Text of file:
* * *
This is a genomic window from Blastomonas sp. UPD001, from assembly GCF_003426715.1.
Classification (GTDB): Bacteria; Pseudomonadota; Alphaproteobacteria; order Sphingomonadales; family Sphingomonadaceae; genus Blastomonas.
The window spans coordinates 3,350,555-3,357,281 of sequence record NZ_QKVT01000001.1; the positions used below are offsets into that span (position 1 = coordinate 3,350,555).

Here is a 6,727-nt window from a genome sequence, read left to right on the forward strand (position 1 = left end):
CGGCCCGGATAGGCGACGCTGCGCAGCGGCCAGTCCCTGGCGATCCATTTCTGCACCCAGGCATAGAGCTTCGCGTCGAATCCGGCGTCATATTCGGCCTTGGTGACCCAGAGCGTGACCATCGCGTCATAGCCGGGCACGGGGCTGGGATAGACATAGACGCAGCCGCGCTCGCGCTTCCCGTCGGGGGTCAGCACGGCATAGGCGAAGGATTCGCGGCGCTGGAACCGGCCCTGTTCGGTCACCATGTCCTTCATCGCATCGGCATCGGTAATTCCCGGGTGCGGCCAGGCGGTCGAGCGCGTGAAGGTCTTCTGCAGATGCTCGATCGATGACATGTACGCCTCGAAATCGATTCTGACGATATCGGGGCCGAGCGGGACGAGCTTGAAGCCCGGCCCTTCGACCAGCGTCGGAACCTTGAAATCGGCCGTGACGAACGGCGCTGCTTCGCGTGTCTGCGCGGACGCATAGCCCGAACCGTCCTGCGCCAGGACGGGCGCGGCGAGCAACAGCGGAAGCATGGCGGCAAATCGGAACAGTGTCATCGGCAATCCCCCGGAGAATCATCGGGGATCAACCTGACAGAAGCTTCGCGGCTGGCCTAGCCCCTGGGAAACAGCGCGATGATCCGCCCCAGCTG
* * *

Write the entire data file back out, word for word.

This is a genomic window from Blastomonas sp. UPD001, from assembly GCF_003426715.1.
Classification (GTDB): Bacteria; Pseudomonadota; Alphaproteobacteria; order Sphingomonadales; family Sphingomonadaceae; genus Blastomonas.
The window spans coordinates 3,350,555-3,357,281 of sequence record NZ_QKVT01000001.1; the positions used below are offsets into that span (position 1 = coordinate 3,350,555).

Here is a 6,727-nt window from a genome sequence, read left to right on the forward strand (position 1 = left end):
CGGCCCGGATAGGCGACGCTGCGCAGCGGCCAGTCCCTGGCGATCCATTTCTGCACCCAGGCATAGAGCTTCGCGTCGAATCCGGCGTCATATTCGGCCTTGGTGACCCAGAGCGTGACCATCGCGTCATAGCCGGGCACGGGGCTGGGATAGACATAGACGCAGCCGCGCTCGCGCTTCCCGTCGGGGGTCAGCACGGCATAGGCGAAGGATTCGCGGCGCTGGAACCGGCCCTGTTCGGTCACCATGTCCTTCATCGCATCGGCATCGGTAATTCCCGGGTGCGGCCAGGCGGTCGAGCGCGTGAAGGTCTTCTGCAGATGCTCGATCGATGACATGTACGCCTCGAAATCGATTCTGACGATATCGGGGCCGAGCGGGACGAGCTTGAAGCCCGGCCCTTCGACCAGCGTCGGAACCTTGAAATCGGCCGTGACGAACGGCGCTGCTTCGCGTGTCTGCGCGGACGCATAGCCCGAACCGTCCTGCGCCAGGACGGGCGCGGCGAGCAACAGCGGAAGCATGGCGGCAAATCGGAACAGTGTCATCGGCAATCCCCCGGAGAATCATCGGGGATCAACCTGACAGAAGCTTCGCGGCTGGCCTAGCCCCTGGGAAACAGCGCGATGATCCGCCCCAGCTG